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Write a critical appreciation of the passage pages 52-56 paying particular attention to Friels exploration of the importance of naming and identity.

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Translations essay: Write a critical appreciation of the passage pages 52-56 paying particular attention to Friels exploration of the importance of naming and identity. Passage 52-56 is important to Friel's play, "Translations" in that it discusses this correlation between identity and name. In particular through the 'Tobair Vree' naration by Owen, and Owen's ensuing outburst to being called 'Roland' by Yolland. Indeed the link between identity and name is best exemplified throughout the play by Owen's character who begins the play having embraced the English language with its progressional modernity and abandonning his ties to the 'outdated' Irish- slightling his true identity. Language is undoubtedly the most important component of ones identity- being the framework used to make sense of the world and each other. The play revolves around the subject of names and their relation to identity, culture, and the power that comes with naming. Sarah's name for example is essential in her identity, just as with the names of places; her name, carries not only an identity, but also an origin and a lineage. ...read more.


The Irish language, is as far as he is concerned, outdated, outclassed and for the uncivilized. However, it is apparent throughout pages 52-56, that beneath his flippancy, Owen is beginning to realize the difference between name as referent and name as an individual identity when he confronts a surprised Yolland with his true name. Throughout the play, Owen slowly abandons his stance on the preservation of the Irish language and place names as being pointless, and comprehends the difference between the heritage carried within the Irish place-names and the superficial marking of the Anglicized names. This is noticeable in particular over the debate on Tobair Vree, as Owen and Yolland deliberate over an English alternative. Yolland- the English officer in charge of the re-naming process, has recognized what Owen will not- that the sound also changes the place, making it "an eviction of sorts" even as "something being eroded." Owen disagrees with Yolland: "We're taking place-names riddled with confusion and we're standardising those names as accurately and sensitively as we can." ...read more.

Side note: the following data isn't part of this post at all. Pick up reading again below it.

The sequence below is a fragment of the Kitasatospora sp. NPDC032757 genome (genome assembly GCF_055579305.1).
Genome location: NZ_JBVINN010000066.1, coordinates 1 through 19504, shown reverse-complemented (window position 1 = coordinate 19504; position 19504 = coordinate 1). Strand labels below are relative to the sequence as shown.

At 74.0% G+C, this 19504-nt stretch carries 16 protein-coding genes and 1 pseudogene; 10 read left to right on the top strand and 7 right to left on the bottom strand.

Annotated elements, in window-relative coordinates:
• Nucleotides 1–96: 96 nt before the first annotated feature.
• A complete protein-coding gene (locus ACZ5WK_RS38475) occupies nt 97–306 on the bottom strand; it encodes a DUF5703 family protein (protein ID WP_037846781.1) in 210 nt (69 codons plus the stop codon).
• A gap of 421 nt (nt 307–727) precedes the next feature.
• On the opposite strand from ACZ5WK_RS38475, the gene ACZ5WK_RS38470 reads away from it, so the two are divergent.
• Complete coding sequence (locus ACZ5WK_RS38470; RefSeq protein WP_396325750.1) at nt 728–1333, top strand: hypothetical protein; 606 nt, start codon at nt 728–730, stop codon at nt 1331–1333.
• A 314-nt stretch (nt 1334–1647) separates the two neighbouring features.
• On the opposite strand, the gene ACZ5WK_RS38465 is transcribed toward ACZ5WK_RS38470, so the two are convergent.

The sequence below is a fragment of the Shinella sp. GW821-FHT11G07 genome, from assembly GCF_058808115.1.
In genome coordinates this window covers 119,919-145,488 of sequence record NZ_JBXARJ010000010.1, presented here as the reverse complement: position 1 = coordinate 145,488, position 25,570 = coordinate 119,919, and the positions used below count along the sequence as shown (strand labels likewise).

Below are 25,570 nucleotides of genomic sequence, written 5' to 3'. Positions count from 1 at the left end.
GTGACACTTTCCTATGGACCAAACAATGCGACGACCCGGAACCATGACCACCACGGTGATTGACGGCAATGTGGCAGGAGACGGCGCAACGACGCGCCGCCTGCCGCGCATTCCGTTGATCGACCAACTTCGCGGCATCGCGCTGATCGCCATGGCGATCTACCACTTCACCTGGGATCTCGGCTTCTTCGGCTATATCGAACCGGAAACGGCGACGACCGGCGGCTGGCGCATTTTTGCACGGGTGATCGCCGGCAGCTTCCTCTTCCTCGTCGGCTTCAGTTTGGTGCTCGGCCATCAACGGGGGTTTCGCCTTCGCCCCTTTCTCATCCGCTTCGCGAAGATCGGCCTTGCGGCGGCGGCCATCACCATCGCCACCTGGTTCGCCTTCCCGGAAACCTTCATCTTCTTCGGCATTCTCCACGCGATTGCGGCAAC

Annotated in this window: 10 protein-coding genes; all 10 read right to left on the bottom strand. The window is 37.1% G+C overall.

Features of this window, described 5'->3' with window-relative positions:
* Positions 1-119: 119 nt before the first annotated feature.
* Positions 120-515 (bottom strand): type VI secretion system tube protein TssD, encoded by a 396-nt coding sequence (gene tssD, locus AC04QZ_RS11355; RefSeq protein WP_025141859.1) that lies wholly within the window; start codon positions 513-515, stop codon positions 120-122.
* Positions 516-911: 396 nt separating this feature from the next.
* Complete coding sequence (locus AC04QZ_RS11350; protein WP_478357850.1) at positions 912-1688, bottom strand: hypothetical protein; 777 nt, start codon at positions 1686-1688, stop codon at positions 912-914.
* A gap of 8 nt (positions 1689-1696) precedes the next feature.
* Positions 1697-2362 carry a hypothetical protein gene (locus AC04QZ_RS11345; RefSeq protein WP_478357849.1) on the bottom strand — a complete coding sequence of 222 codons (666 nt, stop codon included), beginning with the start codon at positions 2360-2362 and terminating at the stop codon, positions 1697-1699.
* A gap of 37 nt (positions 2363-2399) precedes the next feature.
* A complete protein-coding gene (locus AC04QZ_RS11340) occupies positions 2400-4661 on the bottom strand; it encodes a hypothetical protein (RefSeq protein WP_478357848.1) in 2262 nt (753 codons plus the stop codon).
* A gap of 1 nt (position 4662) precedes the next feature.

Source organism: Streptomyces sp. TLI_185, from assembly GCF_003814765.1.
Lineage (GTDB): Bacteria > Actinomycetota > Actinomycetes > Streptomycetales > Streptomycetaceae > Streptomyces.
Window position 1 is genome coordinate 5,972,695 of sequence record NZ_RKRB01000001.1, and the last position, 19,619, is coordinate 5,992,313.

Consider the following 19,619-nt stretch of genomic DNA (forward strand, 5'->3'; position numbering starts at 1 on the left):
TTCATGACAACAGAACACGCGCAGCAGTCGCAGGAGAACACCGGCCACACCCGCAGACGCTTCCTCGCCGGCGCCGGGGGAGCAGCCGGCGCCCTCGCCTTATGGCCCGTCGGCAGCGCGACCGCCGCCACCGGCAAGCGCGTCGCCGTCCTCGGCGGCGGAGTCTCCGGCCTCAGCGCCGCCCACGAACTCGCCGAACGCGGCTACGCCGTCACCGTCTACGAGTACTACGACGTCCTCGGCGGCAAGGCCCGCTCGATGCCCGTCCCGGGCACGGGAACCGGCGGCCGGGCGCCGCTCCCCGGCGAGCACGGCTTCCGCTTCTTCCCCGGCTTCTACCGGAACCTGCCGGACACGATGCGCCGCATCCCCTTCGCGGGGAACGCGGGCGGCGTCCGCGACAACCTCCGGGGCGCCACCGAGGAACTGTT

Translation closes off rather than discloses the past hidden within the original name. Tobair Vree or Brian's Well is certainly not a well of any significance to Ireland or even Ballie Beog, but its name holds a link to the past, a heritage buried deep within its name which is lost in the English translation. Through this small passage, Friel concludes that there is more to a name than just a reference. In Ireland's place-names, the presenting of a name to a location establishes a relationship between the word and the place unlike the simple referent the English would have applied. Where is the meaning behind a name such as ''Swinefort''? The place-name should never be reduced to a referential function only and it should be recognized that with every place-name there is identification in the form of historical, social and cultural referral, tied up within it. Friel reveals through this scene that the loss of such knowledge - the loss of the Irish names results in reducing the identity of Ireland and thereby loses part of the culture which composes Ireland's individuality and uniqueness. ...read more.

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